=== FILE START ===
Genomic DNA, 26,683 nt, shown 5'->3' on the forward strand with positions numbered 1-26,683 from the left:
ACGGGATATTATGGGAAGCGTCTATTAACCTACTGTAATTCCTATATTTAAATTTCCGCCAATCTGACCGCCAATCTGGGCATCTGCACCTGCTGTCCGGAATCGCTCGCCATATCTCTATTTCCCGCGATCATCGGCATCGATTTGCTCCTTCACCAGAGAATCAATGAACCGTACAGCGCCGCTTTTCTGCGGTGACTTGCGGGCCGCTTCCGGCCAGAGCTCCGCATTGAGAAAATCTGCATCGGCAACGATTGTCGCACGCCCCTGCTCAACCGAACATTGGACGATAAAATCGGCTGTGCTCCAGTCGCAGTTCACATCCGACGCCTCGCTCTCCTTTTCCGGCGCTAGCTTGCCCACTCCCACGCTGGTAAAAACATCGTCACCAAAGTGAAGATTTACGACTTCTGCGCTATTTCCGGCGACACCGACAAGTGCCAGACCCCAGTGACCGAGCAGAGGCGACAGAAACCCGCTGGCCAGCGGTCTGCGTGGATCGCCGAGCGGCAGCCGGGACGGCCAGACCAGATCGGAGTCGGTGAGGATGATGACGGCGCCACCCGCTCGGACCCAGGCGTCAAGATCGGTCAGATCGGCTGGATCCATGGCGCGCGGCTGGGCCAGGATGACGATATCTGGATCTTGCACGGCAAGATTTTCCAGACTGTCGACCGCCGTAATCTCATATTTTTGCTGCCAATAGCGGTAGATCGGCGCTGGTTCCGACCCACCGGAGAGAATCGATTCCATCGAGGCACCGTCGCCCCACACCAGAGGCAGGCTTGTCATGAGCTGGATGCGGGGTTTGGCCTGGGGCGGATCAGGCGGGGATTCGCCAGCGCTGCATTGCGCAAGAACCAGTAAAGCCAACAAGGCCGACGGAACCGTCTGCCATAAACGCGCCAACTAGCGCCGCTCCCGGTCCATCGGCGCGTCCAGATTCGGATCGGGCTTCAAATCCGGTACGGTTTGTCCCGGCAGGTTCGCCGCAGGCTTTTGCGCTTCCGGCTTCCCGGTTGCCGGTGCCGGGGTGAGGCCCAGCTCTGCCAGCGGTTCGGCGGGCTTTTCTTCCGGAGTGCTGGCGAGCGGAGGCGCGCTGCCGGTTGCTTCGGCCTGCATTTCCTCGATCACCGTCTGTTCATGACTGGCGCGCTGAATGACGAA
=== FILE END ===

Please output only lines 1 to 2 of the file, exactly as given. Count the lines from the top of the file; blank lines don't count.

Genomic DNA, 26,683 nt, shown 5'->3' on the forward strand with positions numbered 1-26,683 from the left:
ACGGGATATTATGGGAAGCGTCTATTAACCTACTGTAATTCCTATATTTAAATTTCCGCCAATCTGACCGCCAATCTGGGCATCTGCACCTGCTGTCCGGAATCGCTCGCCATATCTCTATTTCCCGCGATCATCGGCATCGATTTGCTCCTTCACCAGAGAATCAATGAACCGTACAGCGCCGCTTTTCTGCGGTGACTTGCGGGCCGCTTCCGGCCAGAGCTCCGCATTGAGAAAATCTGCATCGGCAACGATTGTCGCACGCCCCTGCTCAACCGAACATTGGACGATAAAATCGGCTGTGCTCCAGTCGCAGTTCACATCCGACGCCTCGCTCTCCTTTTCCGGCGCTAGCTTGCCCACTCCCACGCTGGTAAAAACATCGTCACCAAAGTGAAGATTTACGACTTCTGCGCTATTTCCGGCGACACCGACAAGTGCCAGACCCCAGTGACCGAGCAGAGGCGACAGAAACCCGCTGGCCAGCGGTCTGCGTGGATCGCCGAGCGGCAGCCGGGACGGCCAGACCAGATCGGAGTCGGTGAGGATGATGACGGCGCCACCCGCTCGGACCCAGGCGTCAAGATCGGTCAGATCGGCTGGATCCATGGCGCGCGGCTGGGCCAGGATGACGATATCTGGATCTTGCACGGCAAGATTTTCCAGACTGTCGACCGCCGTAATCTCATATTTTTGCTGCCAATAGCGGTAGATCGGCGCTGGTTCCGACCCACCGGAGAGAATCGATTCCATCGAGGCACCGTCGCCCCACACCAGAGGCAGGCTTGTCATGAGCTGGATGCGGGGTTTGGCCTGGGGCGGATCAGGCGGGGATTCGCCAGCGCTGCATTGCGCAAGAACCAGTAAAGCCAACAAGGCCGACGGAACCGTCTGCCATAAACGCGCCAACTAGCGCCGCTCCCGGTCCATCGGCGCGTCCAGATTCGGATCGGGCTTCAAATCCGGTACGGTTTGTCCCGGCAGGTTCGCCGCAGGCTTTTGCGCTTCCGGCTTCCCGGTTGCCGGTGCCGGGGTGAGGCCCAGCTCTGCCAGCGGTTCGGCGGGCTTTTCTTCCGGAGTGCTGGCGAGCGGAGGCGCGCTGCCGGTTGCTTCGGCCTGCATTTCCTCGATCACCGTCTGTTCATGACTGGCGCGCTGAATGACGAA